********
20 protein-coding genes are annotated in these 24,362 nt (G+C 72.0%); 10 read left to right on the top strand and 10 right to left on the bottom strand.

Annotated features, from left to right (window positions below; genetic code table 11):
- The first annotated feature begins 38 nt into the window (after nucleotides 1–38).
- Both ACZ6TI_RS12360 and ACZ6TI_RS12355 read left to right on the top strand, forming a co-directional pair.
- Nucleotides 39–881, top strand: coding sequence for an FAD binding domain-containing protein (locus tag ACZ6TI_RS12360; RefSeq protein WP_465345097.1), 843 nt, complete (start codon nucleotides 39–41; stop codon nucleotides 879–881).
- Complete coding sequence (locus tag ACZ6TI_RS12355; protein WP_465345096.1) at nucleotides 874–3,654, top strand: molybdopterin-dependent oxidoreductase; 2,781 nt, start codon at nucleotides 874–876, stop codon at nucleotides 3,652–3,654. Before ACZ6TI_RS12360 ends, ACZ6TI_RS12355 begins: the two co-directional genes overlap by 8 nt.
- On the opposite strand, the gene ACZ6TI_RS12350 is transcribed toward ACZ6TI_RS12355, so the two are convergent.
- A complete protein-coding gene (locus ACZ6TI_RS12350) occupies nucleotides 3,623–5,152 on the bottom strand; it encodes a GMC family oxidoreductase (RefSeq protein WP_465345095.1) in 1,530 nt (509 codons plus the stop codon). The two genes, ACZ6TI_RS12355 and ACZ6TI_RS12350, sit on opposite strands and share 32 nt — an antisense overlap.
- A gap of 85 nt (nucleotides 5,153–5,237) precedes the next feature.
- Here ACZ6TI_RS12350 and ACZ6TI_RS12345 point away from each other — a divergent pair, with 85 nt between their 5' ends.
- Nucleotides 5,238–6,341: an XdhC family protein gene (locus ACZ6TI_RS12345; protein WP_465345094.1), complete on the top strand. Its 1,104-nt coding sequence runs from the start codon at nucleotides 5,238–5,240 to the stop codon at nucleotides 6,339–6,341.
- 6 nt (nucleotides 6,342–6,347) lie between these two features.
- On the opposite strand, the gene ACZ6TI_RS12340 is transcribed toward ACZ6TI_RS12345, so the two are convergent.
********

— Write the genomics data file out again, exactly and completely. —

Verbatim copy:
20 protein-coding genes are annotated in these 24,362 nt (G+C 72.0%); 10 read left to right on the top strand and 10 right to left on the bottom strand.

Annotated features, from left to right (window positions below; genetic code table 11):
- The first annotated feature begins 38 nt into the window (after nucleotides 1–38).
- Both ACZ6TI_RS12360 and ACZ6TI_RS12355 read left to right on the top strand, forming a co-directional pair.
- Nucleotides 39–881, top strand: coding sequence for an FAD binding domain-containing protein (locus tag ACZ6TI_RS12360; RefSeq protein WP_465345097.1), 843 nt, complete (start codon nucleotides 39–41; stop codon nucleotides 879–881).
- Complete coding sequence (locus tag ACZ6TI_RS12355; protein WP_465345096.1) at nucleotides 874–3,654, top strand: molybdopterin-dependent oxidoreductase; 2,781 nt, start codon at nucleotides 874–876, stop codon at nucleotides 3,652–3,654. Before ACZ6TI_RS12360 ends, ACZ6TI_RS12355 begins: the two co-directional genes overlap by 8 nt.
- On the opposite strand, the gene ACZ6TI_RS12350 is transcribed toward ACZ6TI_RS12355, so the two are convergent.
- A complete protein-coding gene (locus ACZ6TI_RS12350) occupies nucleotides 3,623–5,152 on the bottom strand; it encodes a GMC family oxidoreductase (RefSeq protein WP_465345095.1) in 1,530 nt (509 codons plus the stop codon). The two genes, ACZ6TI_RS12355 and ACZ6TI_RS12350, sit on opposite strands and share 32 nt — an antisense overlap.
- A gap of 85 nt (nucleotides 5,153–5,237) precedes the next feature.
- Here ACZ6TI_RS12350 and ACZ6TI_RS12345 point away from each other — a divergent pair, with 85 nt between their 5' ends.
- Nucleotides 5,238–6,341: an XdhC family protein gene (locus ACZ6TI_RS12345; protein WP_465345094.1), complete on the top strand. Its 1,104-nt coding sequence runs from the start codon at nucleotides 5,238–5,240 to the stop codon at nucleotides 6,339–6,341.
- 6 nt (nucleotides 6,342–6,347) lie between these two features.
- On the opposite strand, the gene ACZ6TI_RS12340 is transcribed toward ACZ6TI_RS12345, so the two are convergent.